Consumer reports spent a year on an auto loan investigation report. The magazine’s findings are hardly surprising to car enthusiasts – a frightening number of people are overcharged for auto loans. But while we devotees know it in our hearts, RC has the juicy and juicy data to back it up.
RC collected its information on nearly 858,000 loans from 17 lenders, as well as data on borrowers, including credit scores, income and employment status. These were obtained from mandatory filings submitted to the U.S. Securities and Exchange Commission in 2019 and 2020 detailing asset-backed securities, which are auto loans bundled into an asset that investors can purchase. Obviously, there are over 858,000 auto loans outstanding in the country, but RC could only review loans that required public disclosure.
To put the sample size into context, a February 2021 Experian report put total U.S. auto loan debt at $ 1.37 trillion and the average auto loan balance at $ 19,865. . Multiply RCThe 858,000 borrowers of $ 20,000 give us $ 17.1 billion, or about 1.2% of the total outstanding debt. In addition to the raw data, CR said it has reviewed “thousands of pages of regulatory records, court records, trade publications, industry reports, financial records, public records obtained through the Act. freedom of information and [interviewed] over 90 federal and state regulators, advocacy organizations, consumers, lawyers, legal experts, academics and industry groups. “
Longer loans being the norm, RC said the average monthly payment is almost $ 600, whereas 10 years ago it was around $ 450. About 8 million Americans are more than 90 days late on these payments. And a regrettable number of loans start off badly, with RC claiming that 46% of loans in the data he examined were underwater from the start, to the tune of $ 4,000 over mean.
Buyers with the same credit scores would be charged very different interest rates, with “dealers and lenders setting interest rates based on what they think they can get away with.” This was true even for people with first and super first level credit scores, with the latter starting at 720 and above. This was also regardless of the buyer’s race and ethnicity, as this information is not included in any filing with the SEC.
RC said about 21,000 borrowers in his data set with credit scores above 720 were repaying loans with APRs of 10% or more. Two Californian buyers, each with a prime credit rating and each trying to buy a 2017 Chevrolet Trax, funded by GM Financial. One buyer got a loan with an APR of 4.9%, the other a loan with an APR of 14.1%.
A 2018 Toyota Camry buyer in Maryland, whose “sterling credit” would normally earn an APR of 4.5%, instead accepted a six-year loan at 19%. If the buyer had paid off the loan, he would have spent $ 59,000 on the Camry by the end of 2025. Instead, the car was repossessed.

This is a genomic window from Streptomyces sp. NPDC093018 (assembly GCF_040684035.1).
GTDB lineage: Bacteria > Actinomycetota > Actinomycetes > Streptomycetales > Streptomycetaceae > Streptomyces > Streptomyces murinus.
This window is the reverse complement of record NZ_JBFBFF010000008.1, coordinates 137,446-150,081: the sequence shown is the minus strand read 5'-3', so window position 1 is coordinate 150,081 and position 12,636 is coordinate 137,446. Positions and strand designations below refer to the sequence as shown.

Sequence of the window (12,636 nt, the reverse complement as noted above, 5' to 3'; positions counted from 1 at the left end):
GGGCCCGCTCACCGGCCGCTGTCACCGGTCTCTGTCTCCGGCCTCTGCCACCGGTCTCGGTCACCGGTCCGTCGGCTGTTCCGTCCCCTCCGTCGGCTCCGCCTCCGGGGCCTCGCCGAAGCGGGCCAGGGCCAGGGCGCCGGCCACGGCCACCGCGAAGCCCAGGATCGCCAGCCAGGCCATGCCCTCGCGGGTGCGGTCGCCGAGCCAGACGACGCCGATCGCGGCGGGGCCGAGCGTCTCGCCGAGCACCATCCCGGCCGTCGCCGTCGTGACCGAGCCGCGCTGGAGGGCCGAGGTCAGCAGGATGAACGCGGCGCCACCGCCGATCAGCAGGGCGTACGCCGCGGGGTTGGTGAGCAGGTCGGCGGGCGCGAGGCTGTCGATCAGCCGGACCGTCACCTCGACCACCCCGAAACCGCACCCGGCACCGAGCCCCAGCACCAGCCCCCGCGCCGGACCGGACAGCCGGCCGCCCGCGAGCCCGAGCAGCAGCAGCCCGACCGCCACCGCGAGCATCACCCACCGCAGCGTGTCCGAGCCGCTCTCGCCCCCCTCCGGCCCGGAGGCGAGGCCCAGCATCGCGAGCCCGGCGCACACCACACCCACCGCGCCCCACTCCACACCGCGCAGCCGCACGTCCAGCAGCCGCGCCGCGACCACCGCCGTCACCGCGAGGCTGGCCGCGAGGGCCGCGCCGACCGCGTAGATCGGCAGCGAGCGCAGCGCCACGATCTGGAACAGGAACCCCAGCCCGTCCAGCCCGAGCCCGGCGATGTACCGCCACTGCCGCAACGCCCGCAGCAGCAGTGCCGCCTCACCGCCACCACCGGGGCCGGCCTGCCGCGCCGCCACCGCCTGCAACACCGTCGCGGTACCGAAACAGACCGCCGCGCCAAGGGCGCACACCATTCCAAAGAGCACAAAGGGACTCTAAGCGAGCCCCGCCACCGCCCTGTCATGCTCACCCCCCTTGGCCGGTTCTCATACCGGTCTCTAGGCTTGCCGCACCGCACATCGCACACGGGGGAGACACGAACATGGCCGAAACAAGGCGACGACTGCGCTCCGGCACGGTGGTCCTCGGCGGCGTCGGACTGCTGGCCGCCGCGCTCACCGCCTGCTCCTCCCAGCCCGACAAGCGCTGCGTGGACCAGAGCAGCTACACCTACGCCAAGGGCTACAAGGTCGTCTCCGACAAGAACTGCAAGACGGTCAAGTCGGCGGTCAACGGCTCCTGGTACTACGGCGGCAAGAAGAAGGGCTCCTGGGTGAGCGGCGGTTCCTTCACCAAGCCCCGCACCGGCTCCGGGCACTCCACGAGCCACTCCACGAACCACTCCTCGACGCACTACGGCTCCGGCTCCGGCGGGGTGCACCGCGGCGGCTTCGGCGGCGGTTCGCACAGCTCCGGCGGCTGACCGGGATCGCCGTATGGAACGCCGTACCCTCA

The problem has sometimes put dealers and lenders at odds with each other. For buyers of the dataset, lenders only verified income 4% of the time, which was more often than they verified employment. When banks don’t exercise due diligence when it comes to a buyer’s creditworthiness, such as checking income or employment, the dealership can end up with skyrocketing repossessions. In one case in South Carolina, the lending bank even attacked the concessionaire for bad debts; the dealer then in turn sued the bank.
One of the crucial points to remember here is the dire need for consumer education. While the lenders who would be the subject of a notice said RC buyers have options when it comes to financing, which is unquestionably true, a large number of buyers do not know (and therefore have not been made aware of) their options or simply do not have the time or resources to search for them correctly. Car buyers focus irrationally on the purchase price of the car or the monthly payment, not how much they will pay over the life of the loan. For some reason, many people in the data set expect the dealer to do their best for the buyer.
How often do you think this has actually happened?
Look no further than the fact that by RC, at least 80% of auto financing is arranged through dealerships, who are legally allowed to increase a lender’s APR from 1% to 2%. Paul Metrey, senior vice president of the National Automobile Dealers Association, said RC “There is no financial incentive for dealers to present longer term or more expensive credit options to consumers.” But it seems absurd to us to think that GM Financial would not find a way to reward a GM dealer who would have opted for a loan of 2% more. It’s hard to refuse free money.
Head to RC to discover the whole story. It’s a long time, but it should be required reading for everyone who gets a loan from any lender to purchase any type of vehicle.
Warhol said, “Art is what you can get by with.” Auto financing too.